A cornucopia of taboo themes encroaching along the fringes of modern Korean society are brought together by director E J-yong in his latest feature, the bold yet surpassingly easygoing The Bacchus Lady. Led by a showstopping turn from Youn Yuh-jung as an elderly prostitute who becomes an bastion of death and empathy for a group of her senior clients seeking euthanasia, here is a film that balances its lugubrious themes with a down-to-earth mise-en-scene.
Few stones are left unturned by E, as amputees, transexuals, Kopinos (Korean-Filipino children often abandoned by their sex tourist Korean fathers), venereal diseases and more enter the narrative along with the already mentioned themes. A director who always switched gears with each new project, he ably finds a common ground between commercial drama and the indie realm to give his themes the weight they demand but also a light, breezy touch that makes them digestible for viewers.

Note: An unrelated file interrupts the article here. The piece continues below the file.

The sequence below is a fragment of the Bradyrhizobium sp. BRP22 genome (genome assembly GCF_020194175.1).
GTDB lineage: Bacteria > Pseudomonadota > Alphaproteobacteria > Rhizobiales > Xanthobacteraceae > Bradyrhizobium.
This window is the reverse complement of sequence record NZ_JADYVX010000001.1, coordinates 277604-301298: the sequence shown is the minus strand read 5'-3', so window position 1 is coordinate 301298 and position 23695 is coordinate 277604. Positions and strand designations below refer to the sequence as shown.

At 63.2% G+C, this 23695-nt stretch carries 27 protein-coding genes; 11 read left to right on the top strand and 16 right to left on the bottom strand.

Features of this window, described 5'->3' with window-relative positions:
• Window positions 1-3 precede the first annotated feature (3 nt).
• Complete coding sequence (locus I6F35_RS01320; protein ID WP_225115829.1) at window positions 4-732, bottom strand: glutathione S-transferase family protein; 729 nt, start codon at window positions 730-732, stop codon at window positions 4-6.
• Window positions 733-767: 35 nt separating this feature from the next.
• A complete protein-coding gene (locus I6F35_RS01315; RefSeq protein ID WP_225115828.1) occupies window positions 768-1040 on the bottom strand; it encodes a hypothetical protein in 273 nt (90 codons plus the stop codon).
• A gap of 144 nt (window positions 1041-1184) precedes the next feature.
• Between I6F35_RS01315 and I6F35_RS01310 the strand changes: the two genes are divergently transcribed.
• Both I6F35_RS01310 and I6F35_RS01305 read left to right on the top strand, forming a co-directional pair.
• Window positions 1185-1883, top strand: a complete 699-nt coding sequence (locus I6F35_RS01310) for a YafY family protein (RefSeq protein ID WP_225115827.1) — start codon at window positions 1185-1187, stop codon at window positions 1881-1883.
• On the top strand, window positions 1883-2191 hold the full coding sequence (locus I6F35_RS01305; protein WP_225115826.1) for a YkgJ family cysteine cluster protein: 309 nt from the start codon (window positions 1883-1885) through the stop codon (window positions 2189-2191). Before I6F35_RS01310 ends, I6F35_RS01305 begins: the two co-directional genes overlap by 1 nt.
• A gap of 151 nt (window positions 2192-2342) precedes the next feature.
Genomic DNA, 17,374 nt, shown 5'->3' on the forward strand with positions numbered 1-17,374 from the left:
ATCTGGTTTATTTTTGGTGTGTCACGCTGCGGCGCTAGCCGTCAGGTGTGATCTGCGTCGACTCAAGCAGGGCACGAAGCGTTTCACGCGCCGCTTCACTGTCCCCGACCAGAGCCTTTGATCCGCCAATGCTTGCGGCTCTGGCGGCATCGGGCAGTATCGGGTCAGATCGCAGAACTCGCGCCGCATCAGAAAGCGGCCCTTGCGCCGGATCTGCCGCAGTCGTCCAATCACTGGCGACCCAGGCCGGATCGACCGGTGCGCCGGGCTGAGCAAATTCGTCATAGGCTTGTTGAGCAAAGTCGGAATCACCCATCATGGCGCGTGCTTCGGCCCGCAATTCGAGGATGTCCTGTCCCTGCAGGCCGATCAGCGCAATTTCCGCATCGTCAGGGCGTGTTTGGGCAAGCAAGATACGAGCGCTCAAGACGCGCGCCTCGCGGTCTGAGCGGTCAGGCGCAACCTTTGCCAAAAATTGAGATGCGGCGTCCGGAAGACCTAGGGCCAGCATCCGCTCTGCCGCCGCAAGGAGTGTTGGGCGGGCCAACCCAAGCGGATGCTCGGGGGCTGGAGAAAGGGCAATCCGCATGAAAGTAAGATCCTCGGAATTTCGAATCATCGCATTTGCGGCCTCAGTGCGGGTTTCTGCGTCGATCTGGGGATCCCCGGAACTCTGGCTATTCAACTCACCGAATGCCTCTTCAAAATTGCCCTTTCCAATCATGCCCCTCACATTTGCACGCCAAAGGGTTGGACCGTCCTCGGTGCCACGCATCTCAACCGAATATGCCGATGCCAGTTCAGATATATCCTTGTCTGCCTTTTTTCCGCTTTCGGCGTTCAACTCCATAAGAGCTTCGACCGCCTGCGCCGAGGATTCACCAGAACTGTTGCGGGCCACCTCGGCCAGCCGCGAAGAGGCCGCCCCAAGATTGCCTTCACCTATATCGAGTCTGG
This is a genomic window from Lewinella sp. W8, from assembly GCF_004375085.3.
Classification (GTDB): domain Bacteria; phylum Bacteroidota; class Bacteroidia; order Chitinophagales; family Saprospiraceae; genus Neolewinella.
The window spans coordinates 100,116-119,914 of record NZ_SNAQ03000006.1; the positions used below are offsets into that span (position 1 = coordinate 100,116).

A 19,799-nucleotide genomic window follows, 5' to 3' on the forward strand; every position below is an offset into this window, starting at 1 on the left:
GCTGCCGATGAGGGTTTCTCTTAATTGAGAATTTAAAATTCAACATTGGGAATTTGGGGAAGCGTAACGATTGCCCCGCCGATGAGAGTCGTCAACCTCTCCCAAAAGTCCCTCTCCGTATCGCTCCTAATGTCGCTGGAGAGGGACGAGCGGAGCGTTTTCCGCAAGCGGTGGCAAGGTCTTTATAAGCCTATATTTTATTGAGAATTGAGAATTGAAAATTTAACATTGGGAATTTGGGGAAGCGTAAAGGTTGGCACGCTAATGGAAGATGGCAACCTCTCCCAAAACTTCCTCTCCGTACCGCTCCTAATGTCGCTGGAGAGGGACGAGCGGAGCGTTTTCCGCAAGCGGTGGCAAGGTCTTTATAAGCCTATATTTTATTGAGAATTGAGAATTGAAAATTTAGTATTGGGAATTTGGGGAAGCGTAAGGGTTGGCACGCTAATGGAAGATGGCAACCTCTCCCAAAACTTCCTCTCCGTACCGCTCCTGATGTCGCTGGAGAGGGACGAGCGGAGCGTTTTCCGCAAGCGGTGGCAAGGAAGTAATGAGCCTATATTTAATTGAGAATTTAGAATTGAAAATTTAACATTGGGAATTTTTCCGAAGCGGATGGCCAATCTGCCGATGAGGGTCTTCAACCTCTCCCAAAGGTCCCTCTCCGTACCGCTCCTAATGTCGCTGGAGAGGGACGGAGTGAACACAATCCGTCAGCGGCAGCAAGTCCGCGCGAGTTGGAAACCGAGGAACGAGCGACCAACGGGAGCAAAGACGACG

Youn, one of Korea’s most respected actors, who got her start back in the 70s starring in classic Kim Ki-young films such as Woman of Fire, is charismatic and vulnerable in equal measure in a role that few of her peers who have dared to take on. Director E’s willingness to explore dark aspects of Korean society and Youn boldness in the lead offer a potent combo in The Bacchus Lady, made all the more impressive for the film’s effortless staging and its approachability.